I was able to see around half of the full feature program, and at that sort of bird’s eye, there seemed to be some clear throughlines. To me, it was a program that acknowledged and confronted the urgency and difficulty of the times we are in (Ukraine-relevant pieces like 20 Days in Mariupol or the Syria-set 5 Seasons of Revolution), but also simultaneously looked to provide a certain degree of escapism and levity in a very deliberate curatorial sense, with a number of featured comedies and flights of fantasy that seemed to often skew broader than recent years’ programming taken at totality (in films such as Raine Allen-Miller’s Rye Lane, Molly Gordon and Nick Lieberman’s Theater Camp and Nida Manzoor’s Polite Society).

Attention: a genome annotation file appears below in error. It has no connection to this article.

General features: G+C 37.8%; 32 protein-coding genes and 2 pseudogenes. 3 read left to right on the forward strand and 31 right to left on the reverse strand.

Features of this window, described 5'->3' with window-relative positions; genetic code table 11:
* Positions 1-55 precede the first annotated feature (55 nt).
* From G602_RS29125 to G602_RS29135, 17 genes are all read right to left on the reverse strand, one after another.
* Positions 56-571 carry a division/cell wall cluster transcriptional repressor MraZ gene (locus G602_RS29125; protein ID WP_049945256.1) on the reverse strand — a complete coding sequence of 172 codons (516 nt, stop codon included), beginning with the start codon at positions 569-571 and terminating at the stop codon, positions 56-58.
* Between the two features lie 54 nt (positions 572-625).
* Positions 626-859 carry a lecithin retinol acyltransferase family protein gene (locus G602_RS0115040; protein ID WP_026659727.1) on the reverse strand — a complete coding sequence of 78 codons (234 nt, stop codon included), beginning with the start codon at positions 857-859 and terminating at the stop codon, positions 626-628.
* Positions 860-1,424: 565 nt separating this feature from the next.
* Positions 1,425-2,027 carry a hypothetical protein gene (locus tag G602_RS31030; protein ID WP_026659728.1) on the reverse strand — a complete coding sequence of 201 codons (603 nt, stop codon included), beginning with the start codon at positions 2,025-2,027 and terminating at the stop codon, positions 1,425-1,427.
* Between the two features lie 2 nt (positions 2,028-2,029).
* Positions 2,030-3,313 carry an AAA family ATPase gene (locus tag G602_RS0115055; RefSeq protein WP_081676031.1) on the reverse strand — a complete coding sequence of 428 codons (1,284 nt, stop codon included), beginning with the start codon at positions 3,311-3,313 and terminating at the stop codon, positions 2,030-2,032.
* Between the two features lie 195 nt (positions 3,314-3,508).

There were many odes, of varying form, to parent and child and to the connections and distortions of family, across titles as varied as the fizziness of Maryam Keshavarz’s The Persian Version or even the Frankenstein-feeling flow of Laura Moss’s horror Birth/Rebirth, featuring a brilliant turn from Judy Reyes.
Elsewhere, there were a surprising number of celeb-pitched bio docs that impressively transcended that genre’s preconceived potential for hagiography into something more illuminating. Among these were Davis Guggenheim’s Still: A Michael J. Fox Movie and particularly Lana Wilson’s Pretty Baby: Brooke Shields, an epic (140-minute) consideration of the commodification and resistance of Shields across the ups and downs of her career (and another film with a mother and a daughter at its very centre), whose depths of archival storytelling can make for some surprising and uncomfortable moments of a complex life lived against the making and selling of images.